New York City advocates rally to end solitary confinement after another jail death

October 6, 2023 Rob Abruzzese
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Public Advocate Jumaane Williams, City Councilmembers, survivors of solitary confinement and family members rallied Thursday to press the City Council and Mayor to pass Intro. No. 549, a bill aimed at ending solitary confinement in New York City jails.

The push for reform gains new urgency following the reported death of Manish Kunwar, a 27-year-old with mental health needs, at Rikers Island. This marks the ninth such death in city jails this year.

Intro. No. 549 enjoys a veto-proof supermajority and the backing of Council Speaker Adrienne Adams. If passed, the bill would prohibit solitary confinement and promote alternative forms of separation designed to improve inmates’ health and well-being.

“The status quo is not working,” Williams said. “The status quo did not work for Layleen Polanco. It did not work for the person who died today. Let’s get it done now. So we can save some lives.”

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Various City Councilmembers voiced their support for the bill, citing solitary confinement as a form of torture incompatible with the city’s goals for criminal justice. Councilmember Carlina Rivera (D–Lower Manhattan) emphasized the need for a comprehensive ecosystem of social supports, mental health care and substance use disorder services.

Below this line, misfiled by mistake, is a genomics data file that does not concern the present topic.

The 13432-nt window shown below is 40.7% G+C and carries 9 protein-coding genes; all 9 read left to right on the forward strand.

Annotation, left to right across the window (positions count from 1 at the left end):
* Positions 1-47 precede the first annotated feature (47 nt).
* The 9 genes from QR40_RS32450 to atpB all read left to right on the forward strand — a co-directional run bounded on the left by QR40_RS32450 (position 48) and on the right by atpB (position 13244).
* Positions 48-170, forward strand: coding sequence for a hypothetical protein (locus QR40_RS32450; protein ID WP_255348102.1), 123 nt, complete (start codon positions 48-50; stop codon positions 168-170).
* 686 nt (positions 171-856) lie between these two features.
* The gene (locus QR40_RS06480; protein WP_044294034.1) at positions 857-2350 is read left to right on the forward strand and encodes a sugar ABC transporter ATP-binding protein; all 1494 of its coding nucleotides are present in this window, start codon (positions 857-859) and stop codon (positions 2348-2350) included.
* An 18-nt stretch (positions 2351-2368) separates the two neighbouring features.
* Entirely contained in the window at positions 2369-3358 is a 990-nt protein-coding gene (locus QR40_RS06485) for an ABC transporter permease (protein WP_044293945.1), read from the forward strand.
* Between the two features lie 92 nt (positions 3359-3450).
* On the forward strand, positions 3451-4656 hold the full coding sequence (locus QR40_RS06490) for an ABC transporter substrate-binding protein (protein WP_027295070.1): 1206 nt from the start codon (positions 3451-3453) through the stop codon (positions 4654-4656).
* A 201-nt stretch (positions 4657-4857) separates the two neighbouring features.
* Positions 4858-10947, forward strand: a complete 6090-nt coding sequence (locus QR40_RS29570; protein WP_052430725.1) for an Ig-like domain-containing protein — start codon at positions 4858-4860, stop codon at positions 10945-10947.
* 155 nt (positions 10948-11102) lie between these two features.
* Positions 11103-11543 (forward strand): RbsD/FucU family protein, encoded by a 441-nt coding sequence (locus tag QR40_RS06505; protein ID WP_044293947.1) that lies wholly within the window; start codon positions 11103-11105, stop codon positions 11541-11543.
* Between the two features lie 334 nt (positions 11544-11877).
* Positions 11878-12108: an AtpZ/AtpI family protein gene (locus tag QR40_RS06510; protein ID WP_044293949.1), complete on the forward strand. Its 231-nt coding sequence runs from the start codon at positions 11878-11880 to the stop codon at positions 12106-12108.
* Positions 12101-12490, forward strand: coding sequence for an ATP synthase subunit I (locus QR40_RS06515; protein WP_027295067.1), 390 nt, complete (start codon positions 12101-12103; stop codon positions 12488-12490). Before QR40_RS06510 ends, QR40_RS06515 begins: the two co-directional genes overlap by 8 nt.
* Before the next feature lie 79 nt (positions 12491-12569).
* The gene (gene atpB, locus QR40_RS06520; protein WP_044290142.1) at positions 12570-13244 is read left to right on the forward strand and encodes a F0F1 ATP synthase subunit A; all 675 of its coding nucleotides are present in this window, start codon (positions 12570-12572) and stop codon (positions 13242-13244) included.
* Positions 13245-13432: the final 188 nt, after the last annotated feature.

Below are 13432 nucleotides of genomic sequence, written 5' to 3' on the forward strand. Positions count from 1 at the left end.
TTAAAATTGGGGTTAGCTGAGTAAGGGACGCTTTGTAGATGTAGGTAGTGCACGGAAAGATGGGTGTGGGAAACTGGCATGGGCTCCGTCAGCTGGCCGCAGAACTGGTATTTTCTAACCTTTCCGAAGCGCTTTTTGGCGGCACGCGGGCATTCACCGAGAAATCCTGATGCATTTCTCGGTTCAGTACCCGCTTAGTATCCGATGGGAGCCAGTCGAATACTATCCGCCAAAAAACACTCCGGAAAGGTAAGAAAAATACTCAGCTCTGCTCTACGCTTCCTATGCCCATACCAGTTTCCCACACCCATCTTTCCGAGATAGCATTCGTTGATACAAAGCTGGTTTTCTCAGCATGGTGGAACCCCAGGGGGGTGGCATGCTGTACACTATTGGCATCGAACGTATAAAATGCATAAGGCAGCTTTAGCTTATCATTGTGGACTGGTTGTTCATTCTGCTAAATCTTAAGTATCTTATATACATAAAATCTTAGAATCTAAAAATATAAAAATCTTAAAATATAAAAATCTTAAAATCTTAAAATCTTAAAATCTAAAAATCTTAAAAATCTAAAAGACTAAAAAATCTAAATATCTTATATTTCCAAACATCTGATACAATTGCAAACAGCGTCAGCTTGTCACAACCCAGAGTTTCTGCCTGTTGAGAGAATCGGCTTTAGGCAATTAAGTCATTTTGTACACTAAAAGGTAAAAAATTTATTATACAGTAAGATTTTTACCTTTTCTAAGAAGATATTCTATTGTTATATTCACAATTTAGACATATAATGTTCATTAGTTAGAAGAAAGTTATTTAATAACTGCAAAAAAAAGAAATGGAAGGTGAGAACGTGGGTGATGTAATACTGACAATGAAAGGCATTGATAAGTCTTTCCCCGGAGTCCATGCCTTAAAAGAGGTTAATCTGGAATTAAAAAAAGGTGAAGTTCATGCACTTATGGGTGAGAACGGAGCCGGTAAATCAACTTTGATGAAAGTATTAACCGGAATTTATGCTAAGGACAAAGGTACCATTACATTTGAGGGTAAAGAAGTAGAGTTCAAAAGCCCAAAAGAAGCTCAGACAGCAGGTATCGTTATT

“The consensus is clear among faiths and countries across the world: Solitary confinement is torture, and every day our city allows this practice is a grave sin,” said Councilmember Shahana Hanif (D-Kensington-Windsor Terrace-Park Slope).

“We have the legislation to end this torturous practice, and we have the votes to pass it; all we need is Intro 549 to come to a vote.”

Concerns raised by family members and survivors were grim. Mauricia Harry, whose brother was once in solitary, pointed out that even if an inmate doesn’t enter solitary with a mental health issue, they often develop one during confinement.

“This is a travesty,” said Victor Pate, co-director of the #HALTsolitary Campaign. “We are talking about human rights and constitutional rights. No one should be treated inhumanely. No one should be subject to torture. Just because you are incarcerated doesn’t mean you can be treated like an animal. So why are our people being treated inhumanely and being exposed to torture in solitary confinement?”

The bill has widespread public and political support, including from the entire New York City federal House delegation and 74 state lawmakers. A national poll showed a 32-point margin in favor of ending solitary confinement, with support crossing party lines.

Research indicates that even a short stint in solitary can lead to significantly heightened risks of various forms of harm, including death. In recent years, deaths of individuals like Kalief Browder and Layleen Polanco have ignited public outcry against the use of solitary confinement, casting a spotlight on its devastating effects.

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